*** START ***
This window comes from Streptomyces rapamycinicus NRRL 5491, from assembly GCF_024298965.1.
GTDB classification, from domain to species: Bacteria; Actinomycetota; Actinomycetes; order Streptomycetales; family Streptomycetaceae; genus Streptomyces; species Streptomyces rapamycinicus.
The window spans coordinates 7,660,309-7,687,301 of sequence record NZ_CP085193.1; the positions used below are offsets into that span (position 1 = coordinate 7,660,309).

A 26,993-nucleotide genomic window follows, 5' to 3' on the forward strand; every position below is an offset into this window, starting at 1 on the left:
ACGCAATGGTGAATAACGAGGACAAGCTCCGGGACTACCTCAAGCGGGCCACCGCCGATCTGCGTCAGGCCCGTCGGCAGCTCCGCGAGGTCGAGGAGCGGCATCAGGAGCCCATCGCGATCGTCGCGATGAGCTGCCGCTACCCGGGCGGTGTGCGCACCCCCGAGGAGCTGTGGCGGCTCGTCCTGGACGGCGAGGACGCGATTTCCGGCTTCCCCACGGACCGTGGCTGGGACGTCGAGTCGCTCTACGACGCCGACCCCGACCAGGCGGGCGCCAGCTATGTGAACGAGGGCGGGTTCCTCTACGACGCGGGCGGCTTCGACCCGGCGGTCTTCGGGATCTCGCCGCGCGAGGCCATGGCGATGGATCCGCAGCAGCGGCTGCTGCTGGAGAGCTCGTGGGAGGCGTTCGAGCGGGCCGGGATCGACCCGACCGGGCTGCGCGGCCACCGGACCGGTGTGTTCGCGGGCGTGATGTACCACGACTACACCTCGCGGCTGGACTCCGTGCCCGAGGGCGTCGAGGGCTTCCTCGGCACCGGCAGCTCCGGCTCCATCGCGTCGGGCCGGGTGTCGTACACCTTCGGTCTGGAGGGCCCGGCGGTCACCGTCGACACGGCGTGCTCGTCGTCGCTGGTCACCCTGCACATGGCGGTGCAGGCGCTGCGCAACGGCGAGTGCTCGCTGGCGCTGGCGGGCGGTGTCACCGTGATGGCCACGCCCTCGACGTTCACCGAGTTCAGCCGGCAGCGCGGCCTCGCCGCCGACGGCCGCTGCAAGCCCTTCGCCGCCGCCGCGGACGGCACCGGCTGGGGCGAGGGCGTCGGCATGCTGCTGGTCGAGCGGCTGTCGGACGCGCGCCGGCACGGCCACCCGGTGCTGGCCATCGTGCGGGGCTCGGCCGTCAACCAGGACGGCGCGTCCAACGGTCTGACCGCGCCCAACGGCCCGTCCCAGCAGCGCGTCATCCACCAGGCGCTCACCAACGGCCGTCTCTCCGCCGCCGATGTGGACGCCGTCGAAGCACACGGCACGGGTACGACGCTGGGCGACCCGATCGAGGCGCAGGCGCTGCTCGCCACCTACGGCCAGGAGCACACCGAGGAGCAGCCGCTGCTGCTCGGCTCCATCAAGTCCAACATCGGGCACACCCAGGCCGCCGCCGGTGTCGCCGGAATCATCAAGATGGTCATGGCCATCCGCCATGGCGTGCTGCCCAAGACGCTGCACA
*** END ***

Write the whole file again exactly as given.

This window comes from Streptomyces rapamycinicus NRRL 5491, from assembly GCF_024298965.1.
GTDB classification, from domain to species: Bacteria; Actinomycetota; Actinomycetes; order Streptomycetales; family Streptomycetaceae; genus Streptomyces; species Streptomyces rapamycinicus.
The window spans coordinates 7,660,309-7,687,301 of sequence record NZ_CP085193.1; the positions used below are offsets into that span (position 1 = coordinate 7,660,309).

A 26,993-nucleotide genomic window follows, 5' to 3' on the forward strand; every position below is an offset into this window, starting at 1 on the left:
ACGCAATGGTGAATAACGAGGACAAGCTCCGGGACTACCTCAAGCGGGCCACCGCCGATCTGCGTCAGGCCCGTCGGCAGCTCCGCGAGGTCGAGGAGCGGCATCAGGAGCCCATCGCGATCGTCGCGATGAGCTGCCGCTACCCGGGCGGTGTGCGCACCCCCGAGGAGCTGTGGCGGCTCGTCCTGGACGGCGAGGACGCGATTTCCGGCTTCCCCACGGACCGTGGCTGGGACGTCGAGTCGCTCTACGACGCCGACCCCGACCAGGCGGGCGCCAGCTATGTGAACGAGGGCGGGTTCCTCTACGACGCGGGCGGCTTCGACCCGGCGGTCTTCGGGATCTCGCCGCGCGAGGCCATGGCGATGGATCCGCAGCAGCGGCTGCTGCTGGAGAGCTCGTGGGAGGCGTTCGAGCGGGCCGGGATCGACCCGACCGGGCTGCGCGGCCACCGGACCGGTGTGTTCGCGGGCGTGATGTACCACGACTACACCTCGCGGCTGGACTCCGTGCCCGAGGGCGTCGAGGGCTTCCTCGGCACCGGCAGCTCCGGCTCCATCGCGTCGGGCCGGGTGTCGTACACCTTCGGTCTGGAGGGCCCGGCGGTCACCGTCGACACGGCGTGCTCGTCGTCGCTGGTCACCCTGCACATGGCGGTGCAGGCGCTGCGCAACGGCGAGTGCTCGCTGGCGCTGGCGGGCGGTGTCACCGTGATGGCCACGCCCTCGACGTTCACCGAGTTCAGCCGGCAGCGCGGCCTCGCCGCCGACGGCCGCTGCAAGCCCTTCGCCGCCGCCGCGGACGGCACCGGCTGGGGCGAGGGCGTCGGCATGCTGCTGGTCGAGCGGCTGTCGGACGCGCGCCGGCACGGCCACCCGGTGCTGGCCATCGTGCGGGGCTCGGCCGTCAACCAGGACGGCGCGTCCAACGGTCTGACCGCGCCCAACGGCCCGTCCCAGCAGCGCGTCATCCACCAGGCGCTCACCAACGGCCGTCTCTCCGCCGCCGATGTGGACGCCGTCGAAGCACACGGCACGGGTACGACGCTGGGCGACCCGATCGAGGCGCAGGCGCTGCTCGCCACCTACGGCCAGGAGCACACCGAGGAGCAGCCGCTGCTGCTCGGCTCCATCAAGTCCAACATCGGGCACACCCAGGCCGCCGCCGGTGTCGCCGGAATCATCAAGATGGTCATGGCCATCCGCCATGGCGTGCTGCCCAAGACGCTGCACA